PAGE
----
Last week brought some great news on the publishing front – the university-wide roll-out of U.OSU.EDU, Ohio State’s professional website platform. Created by the new Office of Distance Education and eLearning (ODEE), and Arts & Sciences Technology Services, U.OSU allows any OSU student, staffer, or faculty member to create a website to showcase their work, or their studies, or their experience here at Ohio State. According to the U.OSU blog,
U.OSU provides web space to support professional and educational activities at The Ohio State University. Students, faculty and staff use U.OSU.EDU to share independent work, host course assignments, enhance project visibility, communicate within groups, and represent organizations.
The new platform is hosted by EduBlogs, and is built on WordPress software. Although it is based on a blogging platform, the creators are billing it – and teaching people how to use it – as a more general website platform, from which blogging functionality can be removed or de-emphasized if desired. Right now it has a very limited selection of themes and plugins, but the ODEE team is tweaking and adding new functionality all the time, so you can expect the offerings to expand in the future. It is not, however, meant to be highly customizable; rather, it is meant to support the website needs of most of the OSU community in a standard way. A user can create up to five sites, but they are all tied to his or her name.#, and will not be maintained indefinitely after he or she graduates, or moves to a different institution, so it really is a tool meant to support the needs of current OSU students, faculty, and staff.
I’m a big fan of academic blogging and of similar programs elsewhere (like the University of Mary Washington’s UMW Blogs), so I’m thrilled this platform is now available to the OSU community. I also want to extend my appreciation to the folks at ODEE and ASC Tech, because a program like this at a place the size of OSU is not a trivial undertaking. Good work, folks!
So where does the Libraries come in?
As an organization engaged in scholarly publishing, obviously the Libraries would have a keen interest in the new platform. After playing around with it (and congratulating the creators on a job well done), our first order of business is to figure out how it complements our programs and services. I think there is a lot of potential ground to cover here, and I will try to get some other folks to weigh in on different aspects of it in later posts. For now, I’d like to start by looking at how U.OSU.EDU interacts with the Libraries’ Publishing Program, and how the two might support each other.
First of all, it’s worth saying, broadly, that the Publishing Program works with OSU faculty, staff, and students on scholarly publishing projects. Defining ‘scholarly publishing projects’ is a little more tricky, but I think it’s safe to say that those projects involve taking the results of research, curation, or other scholarly activity, and adding them to the scholarly record. Sometimes they also serve other aims, such as education (as with publishing a student research journal), but there is always a component of making scholarly work available. These projects can result in a traditional journal, or an archive of conference presentations, or a scholarly blog, or an online exhibit, or something else entirely. They probably DON’T result in a CV or portfolio, a study-abroad journal, or other non-scholarly output – at least not as their primary focus.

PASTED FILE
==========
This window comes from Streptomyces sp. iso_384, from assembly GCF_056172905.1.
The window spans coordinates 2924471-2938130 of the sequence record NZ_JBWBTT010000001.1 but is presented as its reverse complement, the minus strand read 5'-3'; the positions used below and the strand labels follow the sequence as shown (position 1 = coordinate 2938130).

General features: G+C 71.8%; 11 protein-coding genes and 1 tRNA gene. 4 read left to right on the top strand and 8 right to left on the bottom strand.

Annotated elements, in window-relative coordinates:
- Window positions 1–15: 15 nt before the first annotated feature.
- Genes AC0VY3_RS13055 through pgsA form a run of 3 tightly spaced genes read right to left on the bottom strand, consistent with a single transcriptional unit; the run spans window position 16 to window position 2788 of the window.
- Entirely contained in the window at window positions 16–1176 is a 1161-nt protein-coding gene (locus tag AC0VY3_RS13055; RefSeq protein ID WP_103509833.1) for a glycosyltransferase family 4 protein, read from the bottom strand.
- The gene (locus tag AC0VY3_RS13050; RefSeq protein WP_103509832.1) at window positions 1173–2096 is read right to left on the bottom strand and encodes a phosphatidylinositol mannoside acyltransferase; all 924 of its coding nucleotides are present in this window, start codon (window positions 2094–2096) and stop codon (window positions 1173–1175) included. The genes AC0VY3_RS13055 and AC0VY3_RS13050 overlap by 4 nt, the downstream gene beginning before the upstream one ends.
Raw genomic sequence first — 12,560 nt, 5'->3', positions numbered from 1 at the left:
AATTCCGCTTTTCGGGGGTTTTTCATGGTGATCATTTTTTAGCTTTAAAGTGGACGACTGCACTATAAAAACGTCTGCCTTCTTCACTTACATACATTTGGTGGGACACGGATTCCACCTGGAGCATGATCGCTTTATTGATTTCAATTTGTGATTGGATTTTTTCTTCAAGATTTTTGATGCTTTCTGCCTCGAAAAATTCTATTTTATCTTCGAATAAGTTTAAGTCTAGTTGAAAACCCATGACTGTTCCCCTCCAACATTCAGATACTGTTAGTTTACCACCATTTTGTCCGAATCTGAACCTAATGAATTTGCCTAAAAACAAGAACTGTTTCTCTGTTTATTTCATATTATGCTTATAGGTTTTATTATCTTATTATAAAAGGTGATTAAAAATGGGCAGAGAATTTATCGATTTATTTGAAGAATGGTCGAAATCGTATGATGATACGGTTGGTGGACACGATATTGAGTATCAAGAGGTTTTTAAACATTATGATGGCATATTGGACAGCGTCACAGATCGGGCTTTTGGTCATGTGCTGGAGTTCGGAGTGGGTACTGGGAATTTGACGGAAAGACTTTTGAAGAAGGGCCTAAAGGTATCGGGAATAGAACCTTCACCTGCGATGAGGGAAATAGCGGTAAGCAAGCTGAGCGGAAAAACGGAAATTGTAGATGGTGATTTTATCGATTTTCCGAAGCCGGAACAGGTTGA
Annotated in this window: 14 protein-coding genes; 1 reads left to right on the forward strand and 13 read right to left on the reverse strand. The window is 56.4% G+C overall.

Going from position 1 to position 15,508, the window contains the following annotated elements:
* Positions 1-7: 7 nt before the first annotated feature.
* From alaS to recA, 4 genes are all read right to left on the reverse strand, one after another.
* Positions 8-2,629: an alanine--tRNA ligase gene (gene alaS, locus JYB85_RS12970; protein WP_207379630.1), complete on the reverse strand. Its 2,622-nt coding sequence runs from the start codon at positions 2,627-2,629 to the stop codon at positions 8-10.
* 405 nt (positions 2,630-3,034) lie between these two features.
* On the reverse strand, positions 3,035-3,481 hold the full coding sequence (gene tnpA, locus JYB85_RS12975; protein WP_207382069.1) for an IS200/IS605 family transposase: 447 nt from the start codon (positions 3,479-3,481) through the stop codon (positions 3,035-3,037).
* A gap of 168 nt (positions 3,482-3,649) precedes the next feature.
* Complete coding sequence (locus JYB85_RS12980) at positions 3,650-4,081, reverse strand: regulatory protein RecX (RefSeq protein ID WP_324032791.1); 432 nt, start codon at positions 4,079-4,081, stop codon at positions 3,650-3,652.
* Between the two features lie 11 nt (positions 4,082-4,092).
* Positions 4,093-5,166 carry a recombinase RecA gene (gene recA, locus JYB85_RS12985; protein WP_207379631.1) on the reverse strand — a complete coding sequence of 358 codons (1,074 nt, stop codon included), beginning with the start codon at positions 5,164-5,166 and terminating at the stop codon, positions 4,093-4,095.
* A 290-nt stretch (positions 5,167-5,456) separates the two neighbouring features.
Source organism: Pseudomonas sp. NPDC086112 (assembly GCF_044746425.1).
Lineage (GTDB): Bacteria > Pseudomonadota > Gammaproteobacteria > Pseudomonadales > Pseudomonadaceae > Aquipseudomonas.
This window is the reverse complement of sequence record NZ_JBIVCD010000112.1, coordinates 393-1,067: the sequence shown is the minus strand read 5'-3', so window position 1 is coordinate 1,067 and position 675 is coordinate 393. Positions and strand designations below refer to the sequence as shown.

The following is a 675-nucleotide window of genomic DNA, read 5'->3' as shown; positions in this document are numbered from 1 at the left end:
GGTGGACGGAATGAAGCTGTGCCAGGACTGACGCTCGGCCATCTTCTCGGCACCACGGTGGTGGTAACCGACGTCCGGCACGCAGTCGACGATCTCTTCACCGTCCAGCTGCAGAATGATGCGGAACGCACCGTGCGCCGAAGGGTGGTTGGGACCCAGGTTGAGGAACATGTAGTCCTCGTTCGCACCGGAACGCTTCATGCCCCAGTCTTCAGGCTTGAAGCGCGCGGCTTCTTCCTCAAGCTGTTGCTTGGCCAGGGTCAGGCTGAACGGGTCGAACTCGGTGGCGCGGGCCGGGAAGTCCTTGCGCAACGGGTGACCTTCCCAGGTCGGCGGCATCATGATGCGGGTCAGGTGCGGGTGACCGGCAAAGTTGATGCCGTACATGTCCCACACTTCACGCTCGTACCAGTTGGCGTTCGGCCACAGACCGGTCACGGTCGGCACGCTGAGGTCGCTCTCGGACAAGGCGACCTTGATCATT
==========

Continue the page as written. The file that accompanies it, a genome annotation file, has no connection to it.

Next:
So, given all of that, how might U.OSU.EDU and the Publishing Program interact in a way that is most helpful for the OSU community?
The easiest thing we can do is to simply refer users to each others’ services when appropriate. If someone comes to me with a project whose needs can be satisfied by a U.OSU site, you better believe I’m going to suggest they try it out. These projects might be more informal or less scholarly in nature (like the portfolio example above), or they might involve a scholarly project that doesn’t need specialized editorial support or a persistent online presence and URL. Encouraging those projects to take advantage of OSU’s professional website platform will not only reserve finite library resources for projects that don’t fit elsewhere, but it will probably result in a better experience for them. Dealing with a platform that has lots more functionality than you need can be almost as frustrating as dealing with one that has less.
I would also invite the U.OSU.EDU team to refer folks to us when their project:
- Needs publishing-related functionality that isn’t available on U.OSU, like support for peer review and multiple editing phases.
- Will regularly involve non-OSU contributors.
- Needs a permanent online home and a stable URL.
- Needs to be branded differently. (This is often the case with scholarly journals, which maintain an identity separate from their host institution.)
Referrals don’t need to be a one-way street. One of the goals of the Publishing Program is to provide education and consulting on publishing-related topics to the university community, whether or not we host the resulting publications. U.OSU.EDU users who are happy with the platform, but have questions about how to develop a scholarly publication, are welcome to contact us for advice. In the other direction, the U.OSU.EDU team is, I’m sure, rapidly developing a great deal of expertise that I hope to be able to draw on in the future, especially as we explore the possibility of publishing scholarly blogs. The more support there is for publishing on campus, the more we can learn from each other, and the more options our users will have.